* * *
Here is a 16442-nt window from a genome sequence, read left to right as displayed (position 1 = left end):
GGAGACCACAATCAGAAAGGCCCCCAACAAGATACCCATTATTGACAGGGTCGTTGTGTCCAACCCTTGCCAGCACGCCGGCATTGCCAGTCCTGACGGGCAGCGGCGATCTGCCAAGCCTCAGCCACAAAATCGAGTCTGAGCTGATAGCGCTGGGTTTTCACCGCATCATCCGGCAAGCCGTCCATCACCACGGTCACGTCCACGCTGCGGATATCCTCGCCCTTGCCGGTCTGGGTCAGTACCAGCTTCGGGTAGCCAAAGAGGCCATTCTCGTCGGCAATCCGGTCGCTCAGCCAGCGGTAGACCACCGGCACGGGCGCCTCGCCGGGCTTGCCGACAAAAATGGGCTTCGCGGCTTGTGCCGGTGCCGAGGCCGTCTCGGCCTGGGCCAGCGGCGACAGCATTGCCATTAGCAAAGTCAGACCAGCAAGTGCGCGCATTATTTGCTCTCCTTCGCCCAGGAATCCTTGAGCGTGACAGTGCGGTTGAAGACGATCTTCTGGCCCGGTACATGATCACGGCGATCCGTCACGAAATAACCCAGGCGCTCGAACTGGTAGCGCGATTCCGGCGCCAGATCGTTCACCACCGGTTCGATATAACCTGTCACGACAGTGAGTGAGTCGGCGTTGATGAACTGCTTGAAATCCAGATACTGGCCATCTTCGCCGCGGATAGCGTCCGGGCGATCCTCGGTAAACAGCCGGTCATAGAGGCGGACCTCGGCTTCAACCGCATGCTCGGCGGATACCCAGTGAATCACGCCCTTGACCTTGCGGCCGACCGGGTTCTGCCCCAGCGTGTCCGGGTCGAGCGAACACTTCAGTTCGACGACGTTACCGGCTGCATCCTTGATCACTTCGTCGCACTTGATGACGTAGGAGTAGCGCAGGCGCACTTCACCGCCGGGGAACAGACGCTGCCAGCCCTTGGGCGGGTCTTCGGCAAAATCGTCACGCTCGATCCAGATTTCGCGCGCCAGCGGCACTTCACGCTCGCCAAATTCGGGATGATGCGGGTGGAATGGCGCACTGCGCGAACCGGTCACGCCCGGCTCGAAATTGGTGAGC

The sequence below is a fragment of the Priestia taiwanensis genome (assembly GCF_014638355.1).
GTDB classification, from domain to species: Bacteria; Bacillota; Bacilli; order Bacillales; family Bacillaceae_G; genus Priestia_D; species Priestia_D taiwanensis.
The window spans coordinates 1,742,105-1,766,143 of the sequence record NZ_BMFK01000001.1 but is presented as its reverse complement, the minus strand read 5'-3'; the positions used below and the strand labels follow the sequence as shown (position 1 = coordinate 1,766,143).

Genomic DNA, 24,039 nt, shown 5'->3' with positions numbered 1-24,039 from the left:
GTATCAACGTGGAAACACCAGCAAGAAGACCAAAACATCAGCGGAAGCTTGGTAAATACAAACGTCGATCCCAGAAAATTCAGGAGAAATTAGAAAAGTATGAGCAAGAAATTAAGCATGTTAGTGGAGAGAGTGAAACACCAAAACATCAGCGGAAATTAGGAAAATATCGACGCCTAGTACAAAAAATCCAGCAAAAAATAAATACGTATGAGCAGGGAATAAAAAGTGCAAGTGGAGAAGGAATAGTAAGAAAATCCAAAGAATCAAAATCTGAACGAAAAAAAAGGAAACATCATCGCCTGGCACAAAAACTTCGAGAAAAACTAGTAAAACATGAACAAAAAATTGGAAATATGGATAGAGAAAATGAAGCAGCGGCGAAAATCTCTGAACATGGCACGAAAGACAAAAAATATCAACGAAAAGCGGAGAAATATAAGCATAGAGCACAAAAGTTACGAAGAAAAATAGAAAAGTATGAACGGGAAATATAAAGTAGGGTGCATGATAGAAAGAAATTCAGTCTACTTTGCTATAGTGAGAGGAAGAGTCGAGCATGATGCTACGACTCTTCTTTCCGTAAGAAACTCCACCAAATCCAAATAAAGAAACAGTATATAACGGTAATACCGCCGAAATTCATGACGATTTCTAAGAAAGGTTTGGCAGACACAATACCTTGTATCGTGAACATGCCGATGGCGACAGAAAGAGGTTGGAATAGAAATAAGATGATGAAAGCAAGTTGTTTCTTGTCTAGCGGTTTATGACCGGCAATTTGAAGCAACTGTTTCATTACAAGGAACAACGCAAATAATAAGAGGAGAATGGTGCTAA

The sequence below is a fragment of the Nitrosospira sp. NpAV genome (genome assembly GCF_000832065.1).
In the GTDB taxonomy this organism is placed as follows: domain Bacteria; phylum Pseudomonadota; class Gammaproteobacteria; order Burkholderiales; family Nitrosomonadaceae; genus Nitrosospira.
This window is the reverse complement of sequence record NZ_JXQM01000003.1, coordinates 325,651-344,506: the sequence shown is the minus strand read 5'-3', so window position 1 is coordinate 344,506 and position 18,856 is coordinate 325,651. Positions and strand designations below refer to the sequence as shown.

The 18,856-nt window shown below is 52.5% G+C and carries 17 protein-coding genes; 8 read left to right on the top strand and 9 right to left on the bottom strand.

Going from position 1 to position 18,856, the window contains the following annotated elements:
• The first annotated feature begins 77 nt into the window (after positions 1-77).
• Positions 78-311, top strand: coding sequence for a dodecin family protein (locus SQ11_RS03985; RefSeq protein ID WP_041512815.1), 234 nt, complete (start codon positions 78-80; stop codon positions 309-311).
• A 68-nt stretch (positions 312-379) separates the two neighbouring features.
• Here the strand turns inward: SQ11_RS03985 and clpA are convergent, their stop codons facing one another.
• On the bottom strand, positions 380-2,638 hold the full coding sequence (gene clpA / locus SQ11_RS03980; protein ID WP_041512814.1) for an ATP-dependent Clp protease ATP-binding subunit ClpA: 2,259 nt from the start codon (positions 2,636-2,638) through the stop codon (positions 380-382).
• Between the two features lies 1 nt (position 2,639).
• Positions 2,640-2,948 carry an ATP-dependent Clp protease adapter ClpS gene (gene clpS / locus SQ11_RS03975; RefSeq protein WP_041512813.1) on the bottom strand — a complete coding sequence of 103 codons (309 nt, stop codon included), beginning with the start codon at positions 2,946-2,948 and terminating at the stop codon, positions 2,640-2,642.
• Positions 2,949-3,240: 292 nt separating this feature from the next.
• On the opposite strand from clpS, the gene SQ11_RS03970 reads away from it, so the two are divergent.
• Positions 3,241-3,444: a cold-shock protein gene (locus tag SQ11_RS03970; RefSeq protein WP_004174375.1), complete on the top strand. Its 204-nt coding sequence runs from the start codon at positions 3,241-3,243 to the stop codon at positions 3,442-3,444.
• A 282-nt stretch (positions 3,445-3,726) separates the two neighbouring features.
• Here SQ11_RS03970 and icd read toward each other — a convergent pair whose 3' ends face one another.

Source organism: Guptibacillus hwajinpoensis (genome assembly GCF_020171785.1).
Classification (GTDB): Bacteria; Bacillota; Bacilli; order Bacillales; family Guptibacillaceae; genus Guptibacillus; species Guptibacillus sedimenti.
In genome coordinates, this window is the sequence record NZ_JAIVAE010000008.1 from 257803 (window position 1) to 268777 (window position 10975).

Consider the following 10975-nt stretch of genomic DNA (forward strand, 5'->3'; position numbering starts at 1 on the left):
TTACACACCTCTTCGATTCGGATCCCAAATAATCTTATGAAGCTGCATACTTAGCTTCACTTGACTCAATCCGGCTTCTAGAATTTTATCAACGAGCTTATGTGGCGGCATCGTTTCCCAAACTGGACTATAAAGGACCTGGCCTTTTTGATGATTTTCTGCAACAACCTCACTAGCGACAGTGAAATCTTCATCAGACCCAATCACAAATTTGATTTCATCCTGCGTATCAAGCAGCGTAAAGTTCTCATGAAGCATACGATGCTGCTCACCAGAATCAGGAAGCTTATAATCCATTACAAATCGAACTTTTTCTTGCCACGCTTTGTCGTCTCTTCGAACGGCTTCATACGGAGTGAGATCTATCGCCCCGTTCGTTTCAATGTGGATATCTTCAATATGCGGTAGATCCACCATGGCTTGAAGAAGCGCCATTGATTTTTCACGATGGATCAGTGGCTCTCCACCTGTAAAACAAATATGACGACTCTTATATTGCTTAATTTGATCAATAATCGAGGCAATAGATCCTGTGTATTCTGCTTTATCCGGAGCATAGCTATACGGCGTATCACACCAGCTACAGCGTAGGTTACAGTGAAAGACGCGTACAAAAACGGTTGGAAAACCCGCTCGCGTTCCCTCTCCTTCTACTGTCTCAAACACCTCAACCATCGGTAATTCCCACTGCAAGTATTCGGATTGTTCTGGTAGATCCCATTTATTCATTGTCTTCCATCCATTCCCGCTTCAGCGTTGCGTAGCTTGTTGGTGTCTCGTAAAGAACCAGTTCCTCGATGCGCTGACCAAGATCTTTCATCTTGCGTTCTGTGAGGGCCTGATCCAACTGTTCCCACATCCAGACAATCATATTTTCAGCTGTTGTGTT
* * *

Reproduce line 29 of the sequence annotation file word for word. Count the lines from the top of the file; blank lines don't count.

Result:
TTACACACCTCTTCGATTCGGATCCCAAATAATCTTATGAAGCTGCATACTTAGCTTCACTTGACTCAATCCGGCTTCTAGAATTTTATCAACGAGCTTATGTGGCGGCATCGTTTCCCAAACTGGACTATAAAGGACCTGGCCTTTTTGATGATTTTCTGCAACAACCTCACTAGCGACAGTGAAATCTTCATCAGACCCAATCACAAATTTGATTTCATCCTGCGTATCAAGCAGCGTAAAGTTCTCATGAAGCATACGATGCTGCTCACCAGAATCAGGAAGCTTATAATCCATTACAAATCGAACTTTTTCTTGCCACGCTTTGTCGTCTCTTCGAACGGCTTCATACGGAGTGAGATCTATCGCCCCGTTCGTTTCAATGTGGATATCTTCAATATGCGGTAGATCCACCATGGCTTGAAGAAGCGCCATTGATTTTTCACGATGGATCAGTGGCTCTCCACCTGTAAAACAAATATGACGACTCTTATATTGCTTAATTTGATCAATAATCGAGGCAATAGATCCTGTGTATTCTGCTTTATCCGGAGCATAGCTATACGGCGTATCACACCAGCTACAGCGTAGGTTACAGTGAAAGACGCGTACAAAAACGGTTGGAAAACCCGCTCGCGTTCCCTCTCCTTCTACTGTCTCAAACACCTCAACCATCGGTAATTCCCACTGCAAGTATTCGGATTGTTCTGGTAGATCCCATTTATTCATTGTCTTCCATCCATTCCCGCTTCAGCGTTGCGTAGCTTGTTGGTGTCTCGTAAAGAACCAGTTCCTCGATGCGCTGACCAAGATCTTTCATCTTGCGTTCTGTGAGGGCCTGATCCAACTGTTCCCACATCCAGACAATCATATTTTCAGCTGTTGTGTT